Using Snapshots from Windows

***Note: For the time being, please email if you are a Windows user and in need of recovering lost files. The following information is out of date as of 4/20/15.

Locating Files in the Snapshots

Each directory in the filesystem contains an invisible directory called .snapshots, which usually does not appear in directory listings. You must explicitly refer to .snapshots in order to use it. Beneath the .snapshots directory are some more directories, each of which corresponds to a snapshot. The names of these directories look strange, but it all has meaning (date and time...). The most recent might look like this: @GMT-2010.12.02-13.00.02. From there they go back in time to include ones named with -daily and -weekly.

Each of these .snapshots/* directories is a complete copy of the live directory, frozen at the moment the snapshot was created. Suppose you inadvertently delete a file called foo in your home directory. You might find snapshotted versions of it named .snapshots/@GMT-2010.12.02-13.00.02/foo or .snapshots/@GMT-2010.12.02-05.00.01-daily/foo, etc.

Note that snapshots are not taken continuously. They are discrete events that happen on a regular schedule. If you create a new file and delete it before any snapshot is taken, it is irretrievably lost.

Since every directory in the live filesystem has an invisible .snapshots directory, you can access a file in a snapshot with different paths. Suppose you lost the file foo/bar and that the backup copy that you want is in snapshot @GMT-2010.12.02-13.00.02. You can retrieve the file a couple of different ways. You can get it from .snapshots/@GMT-2010.12.02-13.00.02/foo/bar or you can get it from foo/.snapshots/@GMT-2010.12.02-13.00.02/bar. This is a very handy feature. Suppose you delete the entire foo directory and later discover that you need foo/bar back. You would be unable to use foo/.snapshots because foo no longer exists in the live filesystem. Fortunately, foo still exists in the snapshot as .snapshots/@GMT-2010.12.02-13.00.02/foo so you can retrieve file bar from there.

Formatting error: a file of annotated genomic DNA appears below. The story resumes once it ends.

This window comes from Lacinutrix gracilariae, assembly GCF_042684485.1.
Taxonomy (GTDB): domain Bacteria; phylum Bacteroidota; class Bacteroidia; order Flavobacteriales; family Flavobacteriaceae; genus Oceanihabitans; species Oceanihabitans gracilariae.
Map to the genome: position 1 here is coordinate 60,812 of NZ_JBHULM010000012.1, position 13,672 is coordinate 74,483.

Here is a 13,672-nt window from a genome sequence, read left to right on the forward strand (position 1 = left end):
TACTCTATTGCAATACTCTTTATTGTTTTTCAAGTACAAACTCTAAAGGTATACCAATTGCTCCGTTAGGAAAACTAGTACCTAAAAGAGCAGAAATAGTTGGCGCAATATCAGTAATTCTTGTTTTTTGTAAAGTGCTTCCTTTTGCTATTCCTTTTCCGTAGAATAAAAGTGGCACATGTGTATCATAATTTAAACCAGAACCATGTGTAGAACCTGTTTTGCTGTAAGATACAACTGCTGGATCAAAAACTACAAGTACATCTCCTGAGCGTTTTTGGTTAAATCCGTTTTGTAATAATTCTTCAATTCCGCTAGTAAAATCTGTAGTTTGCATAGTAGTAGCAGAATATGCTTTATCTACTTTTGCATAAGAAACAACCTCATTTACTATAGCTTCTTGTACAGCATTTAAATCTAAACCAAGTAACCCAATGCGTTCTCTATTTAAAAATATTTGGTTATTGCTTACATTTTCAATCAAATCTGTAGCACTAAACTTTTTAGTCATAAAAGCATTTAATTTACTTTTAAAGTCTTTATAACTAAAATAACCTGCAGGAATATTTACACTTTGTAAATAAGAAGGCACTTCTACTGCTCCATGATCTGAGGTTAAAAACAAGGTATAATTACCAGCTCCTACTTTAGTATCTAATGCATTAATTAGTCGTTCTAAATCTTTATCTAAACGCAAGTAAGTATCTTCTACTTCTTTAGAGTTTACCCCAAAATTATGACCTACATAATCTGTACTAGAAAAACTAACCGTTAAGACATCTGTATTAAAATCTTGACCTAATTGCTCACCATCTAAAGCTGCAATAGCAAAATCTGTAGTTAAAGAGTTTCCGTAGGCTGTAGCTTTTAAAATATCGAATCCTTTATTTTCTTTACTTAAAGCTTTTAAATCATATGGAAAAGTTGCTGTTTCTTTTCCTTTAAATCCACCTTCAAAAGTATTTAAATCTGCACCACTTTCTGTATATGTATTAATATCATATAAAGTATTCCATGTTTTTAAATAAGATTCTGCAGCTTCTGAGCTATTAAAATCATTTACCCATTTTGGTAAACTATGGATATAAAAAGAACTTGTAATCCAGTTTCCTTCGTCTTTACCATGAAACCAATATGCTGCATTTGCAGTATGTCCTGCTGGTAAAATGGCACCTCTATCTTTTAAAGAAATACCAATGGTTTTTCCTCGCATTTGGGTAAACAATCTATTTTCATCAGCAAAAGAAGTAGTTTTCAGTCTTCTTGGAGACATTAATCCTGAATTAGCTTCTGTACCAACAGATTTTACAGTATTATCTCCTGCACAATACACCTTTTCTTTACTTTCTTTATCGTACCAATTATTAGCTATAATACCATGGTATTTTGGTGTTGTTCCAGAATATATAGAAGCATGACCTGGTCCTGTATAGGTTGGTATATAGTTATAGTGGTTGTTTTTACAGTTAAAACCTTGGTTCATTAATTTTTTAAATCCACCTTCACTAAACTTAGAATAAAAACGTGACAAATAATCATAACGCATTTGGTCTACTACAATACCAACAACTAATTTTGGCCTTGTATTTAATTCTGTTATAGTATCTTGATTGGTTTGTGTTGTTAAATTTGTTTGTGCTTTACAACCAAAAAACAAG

Each .snapshots directory and everything beneath it is strictly read-only. You cannot create, remove, or modify anything.

Cookbook Example

If you can "drag and drop" you can restore your own files from snapshots. First you have to mount the snapshots directory by doing the following: Right click on "Computer" and choose the "Map Network Drive" option. A dialogue box will appear. On the "Folder" line type \\\home\youruserid\.snapshots". A folder will appear showing icons of the .snapshots directory. The output will look something like this: <smaller></smaller>

@GMT-2010.11.08-05.00.01-weekly  @GMT-2010.12.01-05.00.01-daily
@GMT-2010.11.15-05.00.01-weekly  @GMT-2010.12.01-17.00.01
@GMT-2010.11.22-05.00.02-weekly  @GMT-2010.12.01-21.00.02
@GMT-2010.11.26-05.00.01-daily   @GMT-2010.12.02-01.00.01
@GMT-2010.11.27-05.00.01-daily   @GMT-2010.12.02-05.00.01-daily
@GMT-2010.11.28-05.00.01-daily   @GMT-2010.12.02-09.00.01
@GMT-2010.11.29-05.00.01-daily   @GMT-2010.12.02-13.00.02
@GMT-2010.11.29-05.00.01-weekly  backup


Double click on the snapshot folder you want to enter and continue to do so until you reach the folder that contained the file you want to restore.

Open a window of the folder you want to restore the file to by double clicking on "Computer" and choosing the icon of your home directory (Z:). Continue to double click the appropriate folders until you reach the folder you want to restore the file to.

Now, just drag/drop the file from the window listing the snapshots to the window listing your home directory.

Note that if file name exists and you are copying over it, the drag/drop will ask if you want to overwrite the file. If you are sure you want to do that, click ok. If not, rename the old file by right clicking on it, choose "Rename", and add .bad, or something like that, to its name. Then you can drag/drop the file and still keep the old one.